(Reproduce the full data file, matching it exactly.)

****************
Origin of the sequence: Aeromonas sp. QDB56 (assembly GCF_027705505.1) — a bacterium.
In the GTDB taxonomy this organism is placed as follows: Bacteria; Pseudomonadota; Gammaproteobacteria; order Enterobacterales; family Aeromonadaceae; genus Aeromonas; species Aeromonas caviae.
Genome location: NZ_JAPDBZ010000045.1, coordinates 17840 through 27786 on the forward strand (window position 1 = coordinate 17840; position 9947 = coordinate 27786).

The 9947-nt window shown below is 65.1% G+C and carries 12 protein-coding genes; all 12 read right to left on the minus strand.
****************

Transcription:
Origin of the sequence: Aeromonas sp. QDB56 (assembly GCF_027705505.1) — a bacterium.
In the GTDB taxonomy this organism is placed as follows: Bacteria; Pseudomonadota; Gammaproteobacteria; order Enterobacterales; family Aeromonadaceae; genus Aeromonas; species Aeromonas caviae.
Genome location: NZ_JAPDBZ010000045.1, coordinates 17840 through 27786 on the forward strand (window position 1 = coordinate 17840; position 9947 = coordinate 27786).

The 9947-nt window shown below is 65.1% G+C and carries 12 protein-coding genes; all 12 read right to left on the minus strand.